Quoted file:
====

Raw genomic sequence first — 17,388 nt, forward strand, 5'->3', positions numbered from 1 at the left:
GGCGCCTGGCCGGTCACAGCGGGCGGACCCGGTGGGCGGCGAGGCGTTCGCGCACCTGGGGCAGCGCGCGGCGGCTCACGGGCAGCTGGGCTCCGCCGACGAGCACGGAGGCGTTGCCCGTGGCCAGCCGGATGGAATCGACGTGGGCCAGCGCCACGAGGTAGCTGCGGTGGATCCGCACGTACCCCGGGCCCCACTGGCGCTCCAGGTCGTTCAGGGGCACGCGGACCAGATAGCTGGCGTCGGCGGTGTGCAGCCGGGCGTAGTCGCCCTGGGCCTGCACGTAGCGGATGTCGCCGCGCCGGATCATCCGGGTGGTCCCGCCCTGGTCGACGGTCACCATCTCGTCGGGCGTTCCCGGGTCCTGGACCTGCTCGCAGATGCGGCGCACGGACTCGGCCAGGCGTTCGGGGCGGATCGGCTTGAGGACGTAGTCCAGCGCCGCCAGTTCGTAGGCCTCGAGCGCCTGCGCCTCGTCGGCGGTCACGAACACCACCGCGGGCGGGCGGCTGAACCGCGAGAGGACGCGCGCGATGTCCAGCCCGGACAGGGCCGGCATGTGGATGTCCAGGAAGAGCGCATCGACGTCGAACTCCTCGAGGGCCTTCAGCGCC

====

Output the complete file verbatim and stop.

Raw genomic sequence first — 17,388 nt, forward strand, 5'->3', positions numbered from 1 at the left:
GGCGCCTGGCCGGTCACAGCGGGCGGACCCGGTGGGCGGCGAGGCGTTCGCGCACCTGGGGCAGCGCGCGGCGGCTCACGGGCAGCTGGGCTCCGCCGACGAGCACGGAGGCGTTGCCCGTGGCCAGCCGGATGGAATCGACGTGGGCCAGCGCCACGAGGTAGCTGCGGTGGATCCGCACGTACCCCGGGCCCCACTGGCGCTCCAGGTCGTTCAGGGGCACGCGGACCAGATAGCTGGCGTCGGCGGTGTGCAGCCGGGCGTAGTCGCCCTGGGCCTGCACGTAGCGGATGTCGCCGCGCCGGATCATCCGGGTGGTCCCGCCCTGGTCGACGGTCACCATCTCGTCGGGCGTTCCCGGGTCCTGGACCTGCTCGCAGATGCGGCGCACGGACTCGGCCAGGCGTTCGGGGCGGATCGGCTTGAGGACGTAGTCCAGCGCCGCCAGTTCGTAGGCCTCGAGCGCCTGCGCCTCGTCGGCGGTCACGAACACCACCGCGGGCGGGCGGCTGAACCGCGAGAGGACGCGCGCGATGTCCAGCCCGGACAGGGCCGGCATGTGGATGTCCAGGAAGAGCGCATCGACGTCGAACTCCTCGAGGGCCTTCAGCGCC